Savory Café’s Ingredients

Juan Barajas talks about his restaurant’s sourcing.
Avocado toast with poached eggs from Savory Café
Avocado toast with poached eggs

Food memories are a powerful thing. Just ask restaurateur Juan Barajas, who operates Savory Café in Woodland with his wife, Kristin Hansen. “My mom comes from a large family, so having a lot of family around almost demands feeding people for large gatherings,” says Barajas. “My mom and grandma have always been great cooks, and we have always had locally grown, locally sourced foods. I consider myself a blessed individual for having grown up in that way.”

Barajas, who talks longingly about the homemade queso fresco he savored in his youth, was inspired by those early experiences to open a restaurant where the connection to the food is personal. “Farmers are on a first-name basis in our kitchen. We always respect the ingredients they produce,” says Barajas. “Our eggs come from Dan and Annette; our asparagus comes from Deborah and Jim. They are very passionate and proud of the ingredients that they grow.”

Barajas is just as passionate about how the ingredients are used in his kitchen. Take the huevos rancheros, one of the cafe’s most popular dishes. “It starts with the corn tortillas, that’s the staple, then the farm-fresh eggs,” says Barajas, reciting the ingredients in a manner that suggests he has an intimate connection with each element. “Our recipes are built from ingredients grown around us, but they’re also based on the memories that we have.”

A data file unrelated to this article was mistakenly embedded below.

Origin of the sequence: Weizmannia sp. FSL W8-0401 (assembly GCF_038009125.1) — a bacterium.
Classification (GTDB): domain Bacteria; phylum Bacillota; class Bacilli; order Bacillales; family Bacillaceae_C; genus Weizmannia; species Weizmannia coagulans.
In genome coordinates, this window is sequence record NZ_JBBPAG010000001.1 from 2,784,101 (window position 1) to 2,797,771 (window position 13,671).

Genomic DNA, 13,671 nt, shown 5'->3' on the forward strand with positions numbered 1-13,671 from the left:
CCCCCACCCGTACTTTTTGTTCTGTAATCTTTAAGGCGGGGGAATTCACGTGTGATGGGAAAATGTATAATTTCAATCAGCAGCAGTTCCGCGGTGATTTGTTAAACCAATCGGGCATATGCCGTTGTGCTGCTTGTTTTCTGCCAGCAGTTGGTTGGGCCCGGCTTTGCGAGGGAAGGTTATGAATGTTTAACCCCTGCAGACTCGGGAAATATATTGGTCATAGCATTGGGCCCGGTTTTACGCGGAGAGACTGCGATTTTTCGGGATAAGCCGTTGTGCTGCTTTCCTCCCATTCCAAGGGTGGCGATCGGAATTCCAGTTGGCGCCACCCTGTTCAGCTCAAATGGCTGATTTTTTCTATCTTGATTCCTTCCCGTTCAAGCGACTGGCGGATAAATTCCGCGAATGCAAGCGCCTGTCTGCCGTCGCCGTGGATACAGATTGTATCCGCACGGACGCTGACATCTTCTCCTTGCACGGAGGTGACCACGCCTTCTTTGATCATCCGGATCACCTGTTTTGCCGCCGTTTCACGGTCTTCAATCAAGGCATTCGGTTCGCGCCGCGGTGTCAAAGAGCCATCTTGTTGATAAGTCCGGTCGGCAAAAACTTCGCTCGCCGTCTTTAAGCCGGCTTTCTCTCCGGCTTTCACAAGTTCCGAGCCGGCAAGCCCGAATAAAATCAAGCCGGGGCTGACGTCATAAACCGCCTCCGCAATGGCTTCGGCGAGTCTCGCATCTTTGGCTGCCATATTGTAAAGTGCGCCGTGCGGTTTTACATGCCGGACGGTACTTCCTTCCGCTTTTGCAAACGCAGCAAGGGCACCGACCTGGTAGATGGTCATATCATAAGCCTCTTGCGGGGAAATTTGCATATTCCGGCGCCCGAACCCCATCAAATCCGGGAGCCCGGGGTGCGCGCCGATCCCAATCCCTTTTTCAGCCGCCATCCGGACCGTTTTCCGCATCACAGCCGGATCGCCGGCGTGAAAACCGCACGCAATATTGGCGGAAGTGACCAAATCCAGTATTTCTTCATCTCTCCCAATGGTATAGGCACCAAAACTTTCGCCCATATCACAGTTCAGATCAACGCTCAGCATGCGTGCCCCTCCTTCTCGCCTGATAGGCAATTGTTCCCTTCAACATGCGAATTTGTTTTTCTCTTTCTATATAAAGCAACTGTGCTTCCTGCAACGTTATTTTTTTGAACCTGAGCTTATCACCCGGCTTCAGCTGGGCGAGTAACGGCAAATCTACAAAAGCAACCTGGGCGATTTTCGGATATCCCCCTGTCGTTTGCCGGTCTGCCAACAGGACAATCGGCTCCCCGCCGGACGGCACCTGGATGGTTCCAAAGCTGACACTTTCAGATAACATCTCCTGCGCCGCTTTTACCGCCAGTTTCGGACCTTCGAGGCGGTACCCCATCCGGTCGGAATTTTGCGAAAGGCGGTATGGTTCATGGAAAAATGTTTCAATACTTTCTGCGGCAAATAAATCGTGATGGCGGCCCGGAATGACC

Juan Barajas owner of Savory Café in Woodland
Juan Barajas

Barajas has a long connection to agriculture—his father was a crop duster who once swooped above the verdant fields of Yolo County. Now, he’s embarking on a project to connect customers to ingredients through gardening. He installed a 500-square-foot greenhouse in front of the restaurant where, in addition to seating diners, he grows seedlings for what he calls “to-grow boxes” of greens and edible flowers. “Our goal is to have people engaged in starting their own gardens,” he says.

As Barajas puts it, running a restaurant is about more than serving great food. “Our philosophy is that we have to provide more than a business service. The restaurant is a platform for us to serve the community in a bigger way.” 722 Main St., Woodland; (530) 668-4009;